Scientists Determine Exact Minute Monet Made Painting
That would be 4:53pm on Feb. 5, 1883
By John Johnson, Newser Staff
Posted Jan 23, 2014 6:56 PM CST
Claude Monet's 'Etretat: Sunset.'   (Wikimedia Commons)

(Newser) – That Claude Monet painted his classic Étretat: Sunset in 1883 is old news. That he painted it at precisely 4:53pm on Feb. 5 of that year is what's new—the result of a nifty bit of sleuthing by researchers at Texas State, reports the Telegraph. The key to their discovery is the setting sun he captured off the coast of Normandy, France, they explain to the school's news service. The team traveled to the same beach, marched up and down armed with reproductions of the painting, and zeroed in on his exact vantage point with topographical measurements. (Turns out, it was a different spot than art historians had thought.)

After that, they used "planetarium software" to compare the modern sky to that of the one that Monet gazed upon, and narrowed down the possible dates that the sun would have been where Monet painted it to five days in February. Based on tidal charts, Monet's own letters detailing his activities, and weather data, they concluded that Feb. 5 was the only possible day. "We were able to determine the month, day, hour, and precise minute—accurate to plus or minus one minute—when Monet was inspired by that beautiful scene," says a Texas state astronomer and physicist on the team. (Click for another recent discovery, this one about the Titanic.)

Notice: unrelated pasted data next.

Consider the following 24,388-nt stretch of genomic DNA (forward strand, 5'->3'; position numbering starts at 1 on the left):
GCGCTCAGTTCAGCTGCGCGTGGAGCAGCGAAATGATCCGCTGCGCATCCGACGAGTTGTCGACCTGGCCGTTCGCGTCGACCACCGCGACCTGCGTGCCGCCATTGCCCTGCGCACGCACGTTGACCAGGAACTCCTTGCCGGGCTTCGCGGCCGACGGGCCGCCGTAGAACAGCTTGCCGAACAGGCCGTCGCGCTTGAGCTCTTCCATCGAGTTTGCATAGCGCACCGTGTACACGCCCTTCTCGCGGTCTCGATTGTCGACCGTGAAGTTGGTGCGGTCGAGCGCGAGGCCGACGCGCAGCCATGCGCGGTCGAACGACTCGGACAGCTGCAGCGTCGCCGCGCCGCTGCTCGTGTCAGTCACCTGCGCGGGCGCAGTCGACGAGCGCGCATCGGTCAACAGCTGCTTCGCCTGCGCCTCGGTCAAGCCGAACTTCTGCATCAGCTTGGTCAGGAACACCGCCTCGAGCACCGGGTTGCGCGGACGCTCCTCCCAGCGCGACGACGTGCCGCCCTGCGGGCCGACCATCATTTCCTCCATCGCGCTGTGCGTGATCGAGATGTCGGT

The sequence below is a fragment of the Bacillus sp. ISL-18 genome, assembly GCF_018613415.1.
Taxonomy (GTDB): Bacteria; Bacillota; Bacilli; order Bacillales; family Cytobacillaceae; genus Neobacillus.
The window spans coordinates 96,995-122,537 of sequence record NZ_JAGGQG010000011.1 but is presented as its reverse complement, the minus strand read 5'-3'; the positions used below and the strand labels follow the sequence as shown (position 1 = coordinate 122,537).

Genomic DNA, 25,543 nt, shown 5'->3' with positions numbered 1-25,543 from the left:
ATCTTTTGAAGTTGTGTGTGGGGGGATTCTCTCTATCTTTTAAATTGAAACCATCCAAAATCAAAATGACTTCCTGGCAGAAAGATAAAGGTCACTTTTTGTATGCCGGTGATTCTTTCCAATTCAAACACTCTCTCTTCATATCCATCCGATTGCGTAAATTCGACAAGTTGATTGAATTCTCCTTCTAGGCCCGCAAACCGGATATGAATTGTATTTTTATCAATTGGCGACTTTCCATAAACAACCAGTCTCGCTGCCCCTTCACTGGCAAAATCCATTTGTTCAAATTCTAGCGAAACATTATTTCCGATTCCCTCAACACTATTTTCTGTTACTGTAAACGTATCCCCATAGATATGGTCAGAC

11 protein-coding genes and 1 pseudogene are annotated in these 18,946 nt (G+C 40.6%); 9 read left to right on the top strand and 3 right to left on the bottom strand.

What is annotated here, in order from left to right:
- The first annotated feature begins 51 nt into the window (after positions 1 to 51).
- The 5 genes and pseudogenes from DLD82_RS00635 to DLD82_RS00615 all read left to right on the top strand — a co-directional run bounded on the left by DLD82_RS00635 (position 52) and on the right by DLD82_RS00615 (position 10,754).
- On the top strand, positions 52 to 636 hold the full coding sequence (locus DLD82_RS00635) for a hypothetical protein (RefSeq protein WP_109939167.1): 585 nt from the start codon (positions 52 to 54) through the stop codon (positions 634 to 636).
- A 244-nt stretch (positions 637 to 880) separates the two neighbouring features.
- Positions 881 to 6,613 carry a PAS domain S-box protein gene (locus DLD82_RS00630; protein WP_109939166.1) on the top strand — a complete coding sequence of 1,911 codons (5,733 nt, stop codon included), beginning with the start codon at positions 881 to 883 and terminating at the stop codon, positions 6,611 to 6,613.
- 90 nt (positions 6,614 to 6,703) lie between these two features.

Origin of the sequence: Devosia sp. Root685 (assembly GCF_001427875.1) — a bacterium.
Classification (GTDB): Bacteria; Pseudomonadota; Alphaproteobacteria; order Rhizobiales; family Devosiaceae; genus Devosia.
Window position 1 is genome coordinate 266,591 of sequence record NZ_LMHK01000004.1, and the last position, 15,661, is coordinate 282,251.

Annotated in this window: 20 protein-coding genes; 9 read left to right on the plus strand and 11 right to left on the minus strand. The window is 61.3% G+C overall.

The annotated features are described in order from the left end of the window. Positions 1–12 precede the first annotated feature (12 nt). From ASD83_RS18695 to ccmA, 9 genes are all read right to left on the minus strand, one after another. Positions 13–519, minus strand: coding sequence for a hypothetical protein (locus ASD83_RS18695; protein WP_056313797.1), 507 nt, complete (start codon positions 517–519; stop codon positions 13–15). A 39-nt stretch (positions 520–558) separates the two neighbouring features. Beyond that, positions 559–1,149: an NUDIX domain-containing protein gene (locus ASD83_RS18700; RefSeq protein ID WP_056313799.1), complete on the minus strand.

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Showing 3 of 25 comments
Jan 25, 2014 11:43 AM CST
The Scientists actually got paid for this. And this is useful how? What a waste of $$$$$!
Jan 25, 2014 1:08 AM CST
gee thanks guys this was keeping me up at night! now ahhhhhhhhh zzzzzzzzzzz
Jan 24, 2014 2:20 PM CST
You may have isolated the moment he painted, and you have NO idea when he painted it. He could have sketched that view ANY time and then gotten around to putting brush to canvas and decided he liked the sun best in haze at the horizon. so he could use the extra umber he had on his palette. You have, in fact, learned very little about the painting itself.